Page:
Smart Meters are faulty

BC Hydro is denying it, our provincial government is avoiding it...

BC Hydro is denying it, our provincial government is avoiding it, and the ombudsman appears to be wrapped so tightly in muffling red tape that we’re going to have to call on a superhero with scissors to come to the rescue. Despite BC Hydro’s (or should that be Hydra?) head-in-the-sand efforts to blame the failure of so-called Smart Meters to take accurate energy readings on the public, the evidence is becoming increasingly clear that there is a crucial flaw to these devices.

In short, they don’t work.

The top energy bosses can pop their braces and cough ‘bullshit’ into their cupped hands as loud as they please, but the proof is in the energy bills. Before the installation of a Smart Meter on my own home, my monthly electricity bill sat consistently around $150/month in the winter. The month directly following the installation of the Smart Meter, that bill jumped to $300. Nothing had changed inside the house: no new electronics, we still wear slippers and cuddle under blankets on the couch instead of turning up the heat, and we didn’t start growing medical marijuana in the basement.

So why the $150 jump? Well, according to Hydra, it’s not the meter’s fault, and we have to take their word for it because they refuse to check it. The bosses have said the meters work, so the underlings have to spout the same company rhetoric even though I’m sure they’ve noticed nasty jumps in their own personal energy bills.

In the same month, my neighbour’s hydro bill tripled — on just one-half of the duplex he owns. The other half it appears has remained mostly unchanged. After being given the runaround by Hydra, who told him that it would cost an unrefundable $90 to have someone come out, he flipped all the breakers off on the energy-sucking half of his duplex and went to see how much money he was saving by not using any electricity at all. The newly-installed Smart Meter was still spinning faster on the side with all the breakers off than on the other half that was drawing power.

Hydra still refuses to send someone to look at the meter, insisting that they all work perfectly.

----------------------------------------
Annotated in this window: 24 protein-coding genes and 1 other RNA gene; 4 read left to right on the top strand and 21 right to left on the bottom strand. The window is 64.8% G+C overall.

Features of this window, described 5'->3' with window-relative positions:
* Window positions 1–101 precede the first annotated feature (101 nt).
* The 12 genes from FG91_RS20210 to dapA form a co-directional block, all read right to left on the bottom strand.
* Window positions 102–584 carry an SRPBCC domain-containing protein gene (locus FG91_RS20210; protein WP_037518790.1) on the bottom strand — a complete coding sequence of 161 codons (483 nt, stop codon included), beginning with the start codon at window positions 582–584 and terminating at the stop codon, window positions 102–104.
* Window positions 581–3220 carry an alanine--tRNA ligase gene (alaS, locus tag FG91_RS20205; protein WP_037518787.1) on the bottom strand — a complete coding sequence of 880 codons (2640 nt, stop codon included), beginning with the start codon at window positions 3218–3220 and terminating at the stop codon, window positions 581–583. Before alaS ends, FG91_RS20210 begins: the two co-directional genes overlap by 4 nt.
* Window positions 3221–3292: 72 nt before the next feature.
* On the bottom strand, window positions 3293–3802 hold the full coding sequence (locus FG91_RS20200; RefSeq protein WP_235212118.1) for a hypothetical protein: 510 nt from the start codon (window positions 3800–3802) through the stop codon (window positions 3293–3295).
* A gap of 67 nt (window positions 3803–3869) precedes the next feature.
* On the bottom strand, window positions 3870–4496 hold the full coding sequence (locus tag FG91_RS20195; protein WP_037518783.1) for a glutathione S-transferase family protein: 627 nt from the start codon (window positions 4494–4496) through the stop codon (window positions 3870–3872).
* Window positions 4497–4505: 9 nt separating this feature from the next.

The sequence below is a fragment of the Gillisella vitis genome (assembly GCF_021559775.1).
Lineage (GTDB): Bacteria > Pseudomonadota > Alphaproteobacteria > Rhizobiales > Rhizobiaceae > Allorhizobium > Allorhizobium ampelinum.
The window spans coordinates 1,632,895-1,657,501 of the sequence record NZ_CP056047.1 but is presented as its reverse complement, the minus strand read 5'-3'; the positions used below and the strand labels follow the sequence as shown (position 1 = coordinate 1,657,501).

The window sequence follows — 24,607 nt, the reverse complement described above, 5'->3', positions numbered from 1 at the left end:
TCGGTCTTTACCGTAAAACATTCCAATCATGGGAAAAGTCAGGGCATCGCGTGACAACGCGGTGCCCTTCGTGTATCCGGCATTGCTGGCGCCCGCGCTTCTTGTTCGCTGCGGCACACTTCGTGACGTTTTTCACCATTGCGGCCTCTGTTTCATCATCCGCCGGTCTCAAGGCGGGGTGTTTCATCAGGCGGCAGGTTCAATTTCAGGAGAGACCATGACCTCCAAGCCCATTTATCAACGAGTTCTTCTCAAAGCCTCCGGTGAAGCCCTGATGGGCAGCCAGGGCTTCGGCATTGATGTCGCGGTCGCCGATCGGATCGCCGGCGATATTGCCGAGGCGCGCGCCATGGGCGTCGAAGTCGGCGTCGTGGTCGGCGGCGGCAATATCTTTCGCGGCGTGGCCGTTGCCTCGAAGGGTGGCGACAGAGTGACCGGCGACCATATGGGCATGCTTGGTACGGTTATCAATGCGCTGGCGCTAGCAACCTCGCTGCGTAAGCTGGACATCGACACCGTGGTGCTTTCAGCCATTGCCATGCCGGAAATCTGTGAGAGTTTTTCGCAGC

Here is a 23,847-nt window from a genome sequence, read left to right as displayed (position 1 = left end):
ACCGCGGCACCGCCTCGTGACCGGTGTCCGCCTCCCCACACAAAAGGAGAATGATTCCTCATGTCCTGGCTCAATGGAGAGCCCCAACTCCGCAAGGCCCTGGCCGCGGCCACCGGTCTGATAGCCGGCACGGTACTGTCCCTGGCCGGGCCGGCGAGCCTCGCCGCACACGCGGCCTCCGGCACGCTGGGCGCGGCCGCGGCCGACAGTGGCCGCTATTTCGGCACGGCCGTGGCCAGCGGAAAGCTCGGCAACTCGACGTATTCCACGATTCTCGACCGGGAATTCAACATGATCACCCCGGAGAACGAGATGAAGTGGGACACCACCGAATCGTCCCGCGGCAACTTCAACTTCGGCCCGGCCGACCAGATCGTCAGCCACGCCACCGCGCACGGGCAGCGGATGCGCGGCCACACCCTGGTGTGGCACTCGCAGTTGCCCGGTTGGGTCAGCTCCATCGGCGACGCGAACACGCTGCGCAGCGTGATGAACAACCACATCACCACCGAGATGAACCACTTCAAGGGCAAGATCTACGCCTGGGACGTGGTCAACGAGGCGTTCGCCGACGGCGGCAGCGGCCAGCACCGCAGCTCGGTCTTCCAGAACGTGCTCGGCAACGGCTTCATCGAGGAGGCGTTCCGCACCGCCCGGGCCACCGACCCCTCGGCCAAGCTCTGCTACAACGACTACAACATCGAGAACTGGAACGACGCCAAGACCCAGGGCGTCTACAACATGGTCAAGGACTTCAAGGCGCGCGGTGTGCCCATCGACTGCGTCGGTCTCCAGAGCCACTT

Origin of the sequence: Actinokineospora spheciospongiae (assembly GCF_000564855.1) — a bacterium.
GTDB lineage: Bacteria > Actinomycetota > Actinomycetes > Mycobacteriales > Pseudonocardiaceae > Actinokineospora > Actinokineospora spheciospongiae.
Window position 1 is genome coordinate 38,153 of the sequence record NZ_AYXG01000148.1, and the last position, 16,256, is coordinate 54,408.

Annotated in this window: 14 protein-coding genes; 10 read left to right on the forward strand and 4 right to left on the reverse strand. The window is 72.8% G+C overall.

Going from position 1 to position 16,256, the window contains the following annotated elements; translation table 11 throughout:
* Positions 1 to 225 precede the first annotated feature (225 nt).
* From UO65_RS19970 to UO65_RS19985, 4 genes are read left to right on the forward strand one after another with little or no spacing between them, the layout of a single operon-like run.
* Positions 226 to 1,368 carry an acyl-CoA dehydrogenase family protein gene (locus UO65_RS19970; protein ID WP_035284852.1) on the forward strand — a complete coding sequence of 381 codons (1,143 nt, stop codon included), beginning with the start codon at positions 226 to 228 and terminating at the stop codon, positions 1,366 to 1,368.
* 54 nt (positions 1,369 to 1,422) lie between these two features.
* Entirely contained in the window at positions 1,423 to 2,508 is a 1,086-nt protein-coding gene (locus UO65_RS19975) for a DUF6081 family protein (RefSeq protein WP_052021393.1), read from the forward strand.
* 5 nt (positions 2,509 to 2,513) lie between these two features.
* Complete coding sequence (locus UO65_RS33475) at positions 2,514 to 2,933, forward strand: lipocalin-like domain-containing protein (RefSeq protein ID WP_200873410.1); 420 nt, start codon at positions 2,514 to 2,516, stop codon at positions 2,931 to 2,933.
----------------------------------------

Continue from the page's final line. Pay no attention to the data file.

So now it’s my turn to call ‘bullshit’ — only I’m not coughing it into my hand. This is a fiasco that is going to blow up in not only BC Hydro’s face, but also in the weeping maw of the already-weakened Liberals who are refusing to stand up for the hard-working families of this province who cannot afford for their utility bills to suddenly and unfairly spike.

Once these Smart Meters begin ripping off corporate clients to the same level that they are stealing from the general public, a class-action suit won’t be far behind — and the rebate bill will be enormous. But most of us can’t wait that long; it’s time for the province to investigate and halt this blunder now. M

Just Posted

Royal BC Museum set to launch its latest exhibition coup

Victoria institution’s new show on the Maya makes its North American debut May 17

VOS transforms the McPherson into a swamp for Shrek The Musical

Victoria Operatic Society’s musical theatre production appeals to all ages

UnoFest: Pushing boundaries and challenging audiences for 22 years

Annual solo theatre festival kicks off 11 days of inspiring artistry on May 1

Elegant waterfront gala to launch new Ballet Victoria season

Tickets still available for Spring Soiree on April 26: meet the dancers, bid on great auction items

Just looking, or buying? You can find that perfect art piece at Sidney show

Saanich Peninsula Arts and Crafts Society holding Spring Show April 27-28 at Mary Winspear Centre

Peninsula grandmothers salute Roaring ’20s fashion

May 3 event in Sidney benefits Grandmothers Helping African Grandmothers

Belmont secondary’s student-run bistro experiences opening-day rush

Culinary students serving up affordable lunches to fellow classmates

Sooke Community Choir offers up #modernlove

Sooke concerts run from May 3 to 5

Celebration of Light fireworks to feature two new countries

India and Croatia will compete for the first time, alongside Canada

Stephen Fearing brings unique style to concert series

Fearing will play Holy Trinity Anglican Church in Sooke on April 27

Sidney Classical Orchestra hosts former dean of Victoria Conservatory

Canadian pianist Jamie Syer to play pieces by Beethoven, Haydn at Saturday concert in Sidney

REVIEW: Symphony, Jeans ‘n Classic perform jolly good Queen show

Strengthened by UVic Vocal Jazz Ensemble, the group performs tonight and Sunday at the Royal

Most Read